“The above is by way of a preamble to today’s essay, which continues the theme of my last column on how to situate the State of J&K in the context of world events. Today we include some thoughts on resisting the oppressions of uniformity and conformity. We are not alone, because all the rainbow revolution communities are experiencing the deep oppression unleashed by the convergence of corporate and governmental gluttony for power. It is this intertwining of economics and politics, of new money and new values as if the past did not exist. This phenomenon has made conflicted disputes like Kashmir, Afghanistan, Xinjiang, Tibet – and others in other parts of the world – complicated and disheartening, menacingly complex. There is a need to understanding this complexity case by case and conflict by conflict”.

 

Case of J&K:

“We consider the State of J&K. One of the home truths that emerges from the complexities in the State of J&K is that the time for “incremental solutions” towards the solution of “issues” to resolve the overall dispute has now past us. There was a time in the phase that started in 1990, when segments of the its population thought that CBMs, “roundtables”, the “economy”, “youth employment”, and, of course, the mere “process” of talks would advance the cause of resolution. No more. Today it is plain that the resolution of the dispute will need forward-thinking rooted in historical experience, paradigm shifts in policy and personal statesmanship”.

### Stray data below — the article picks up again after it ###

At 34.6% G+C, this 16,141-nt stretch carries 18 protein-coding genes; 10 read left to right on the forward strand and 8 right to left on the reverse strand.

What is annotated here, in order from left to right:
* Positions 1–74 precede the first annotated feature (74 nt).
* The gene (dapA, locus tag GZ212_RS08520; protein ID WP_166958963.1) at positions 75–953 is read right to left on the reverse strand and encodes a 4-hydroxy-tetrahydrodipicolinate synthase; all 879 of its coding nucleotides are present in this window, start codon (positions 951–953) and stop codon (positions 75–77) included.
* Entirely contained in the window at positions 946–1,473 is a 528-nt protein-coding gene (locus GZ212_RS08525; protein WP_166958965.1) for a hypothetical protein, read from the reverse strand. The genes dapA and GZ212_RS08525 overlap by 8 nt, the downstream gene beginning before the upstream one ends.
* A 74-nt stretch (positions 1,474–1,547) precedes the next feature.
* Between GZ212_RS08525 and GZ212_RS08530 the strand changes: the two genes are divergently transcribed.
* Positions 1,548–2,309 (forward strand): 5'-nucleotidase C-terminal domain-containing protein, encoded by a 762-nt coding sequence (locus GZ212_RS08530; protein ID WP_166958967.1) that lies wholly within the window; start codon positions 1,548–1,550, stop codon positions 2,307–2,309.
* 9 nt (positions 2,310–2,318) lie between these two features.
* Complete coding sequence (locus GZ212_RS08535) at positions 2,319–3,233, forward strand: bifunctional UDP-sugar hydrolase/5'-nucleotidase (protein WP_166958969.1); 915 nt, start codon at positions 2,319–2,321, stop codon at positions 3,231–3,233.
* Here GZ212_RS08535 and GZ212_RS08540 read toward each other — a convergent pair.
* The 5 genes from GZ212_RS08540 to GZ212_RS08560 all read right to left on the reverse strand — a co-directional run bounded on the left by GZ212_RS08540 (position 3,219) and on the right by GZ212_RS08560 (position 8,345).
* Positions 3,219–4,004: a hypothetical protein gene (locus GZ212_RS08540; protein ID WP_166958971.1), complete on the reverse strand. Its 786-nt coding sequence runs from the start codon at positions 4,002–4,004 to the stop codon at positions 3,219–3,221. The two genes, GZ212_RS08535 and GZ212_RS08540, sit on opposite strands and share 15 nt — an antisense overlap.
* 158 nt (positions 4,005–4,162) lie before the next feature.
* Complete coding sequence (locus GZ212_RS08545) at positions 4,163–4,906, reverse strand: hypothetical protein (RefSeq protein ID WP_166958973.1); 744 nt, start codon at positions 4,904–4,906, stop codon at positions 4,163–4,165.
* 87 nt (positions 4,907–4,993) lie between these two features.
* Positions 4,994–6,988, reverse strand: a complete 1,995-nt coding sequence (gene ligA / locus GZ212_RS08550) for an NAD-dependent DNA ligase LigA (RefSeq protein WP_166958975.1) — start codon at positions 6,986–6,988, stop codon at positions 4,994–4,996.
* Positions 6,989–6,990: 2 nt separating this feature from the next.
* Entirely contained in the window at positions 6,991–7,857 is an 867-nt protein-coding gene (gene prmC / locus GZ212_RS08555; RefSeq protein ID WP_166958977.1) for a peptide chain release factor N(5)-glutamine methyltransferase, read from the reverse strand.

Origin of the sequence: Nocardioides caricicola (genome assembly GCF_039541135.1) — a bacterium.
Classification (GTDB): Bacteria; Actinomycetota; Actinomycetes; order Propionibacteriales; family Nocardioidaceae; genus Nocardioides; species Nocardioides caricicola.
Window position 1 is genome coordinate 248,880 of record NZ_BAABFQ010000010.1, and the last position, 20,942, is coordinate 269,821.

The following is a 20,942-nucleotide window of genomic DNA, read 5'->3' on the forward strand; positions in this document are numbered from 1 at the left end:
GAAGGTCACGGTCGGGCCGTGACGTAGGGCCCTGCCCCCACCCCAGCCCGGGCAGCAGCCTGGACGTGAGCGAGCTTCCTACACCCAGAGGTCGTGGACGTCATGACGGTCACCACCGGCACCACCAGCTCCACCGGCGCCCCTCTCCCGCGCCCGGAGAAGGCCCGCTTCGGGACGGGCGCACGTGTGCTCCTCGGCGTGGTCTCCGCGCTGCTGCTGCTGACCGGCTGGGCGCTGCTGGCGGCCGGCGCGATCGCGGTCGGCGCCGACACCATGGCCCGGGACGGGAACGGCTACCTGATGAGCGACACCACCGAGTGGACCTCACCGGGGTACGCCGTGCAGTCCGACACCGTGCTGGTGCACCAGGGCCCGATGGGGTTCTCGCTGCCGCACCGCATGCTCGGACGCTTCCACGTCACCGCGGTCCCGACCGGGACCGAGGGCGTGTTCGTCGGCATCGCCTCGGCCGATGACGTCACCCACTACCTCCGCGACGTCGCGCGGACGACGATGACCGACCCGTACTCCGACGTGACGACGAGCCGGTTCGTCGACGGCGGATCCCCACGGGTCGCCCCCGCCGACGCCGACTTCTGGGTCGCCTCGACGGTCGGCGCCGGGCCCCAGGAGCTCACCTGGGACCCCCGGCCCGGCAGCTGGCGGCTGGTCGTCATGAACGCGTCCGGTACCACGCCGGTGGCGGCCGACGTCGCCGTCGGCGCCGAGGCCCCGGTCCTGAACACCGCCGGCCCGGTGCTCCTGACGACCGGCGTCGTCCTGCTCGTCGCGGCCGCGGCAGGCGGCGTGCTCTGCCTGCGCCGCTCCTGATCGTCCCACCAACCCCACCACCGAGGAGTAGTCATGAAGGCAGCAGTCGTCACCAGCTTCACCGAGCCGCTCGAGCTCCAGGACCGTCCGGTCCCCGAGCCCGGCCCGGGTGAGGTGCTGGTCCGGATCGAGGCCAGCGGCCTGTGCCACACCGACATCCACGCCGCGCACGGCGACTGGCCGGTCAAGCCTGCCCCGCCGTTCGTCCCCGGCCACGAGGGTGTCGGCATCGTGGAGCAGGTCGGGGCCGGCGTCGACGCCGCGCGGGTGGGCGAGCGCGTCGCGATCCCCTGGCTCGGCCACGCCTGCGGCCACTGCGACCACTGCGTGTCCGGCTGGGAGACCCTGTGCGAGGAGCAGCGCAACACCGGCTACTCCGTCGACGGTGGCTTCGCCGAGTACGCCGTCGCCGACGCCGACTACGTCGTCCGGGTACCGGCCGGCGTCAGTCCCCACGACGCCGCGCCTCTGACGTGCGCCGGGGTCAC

“While we do not hold our breaths for those criteria to converge in decision-making by the South Asian leadership, it was equally obvious that waiting with our hands tied is not an option. The discovery resulted in an armed insurgency in Kashmir in 1989 which cut the web-knot created by lies, deceit and obfuscation. But our violence was no match for the legitimized violence of the state, as had become apparent by 1996. In that year, the Indian state reverted to its old formula, rule by procuratorial governance. Predictably that, too, failed. “Bilateralism” with a twist became the old-new experiment in the form of war and war talk after the Kargil conflict of 1999. It held until 2007 with talks of the front and “back channel” varieties. But none of these incrementalities has worked. Meanwhile, unsurprisingly, the world has not remained stationary. The dispute has gotten more complex as populist authoritarianism has steadily gained ground around the world: in the United States and the Philippines, Egypt and Iran, India and Israel. Meanwhile, authoritarianisms marriage with money to create pliant consumers has made resistance more complex. To quote Sheldon Wolin, the late political scientist, we live in a world that “perpetuates a politics that is not political”. In South Asia, the BJP-RSS combine, just as it latched on to the politics of identity in the early 1990s, clings to the new global trend as a godsend to see it through its atrocities in Kashmir. What are we in Kashmir and the state of J&K in general to do to counter these developments?”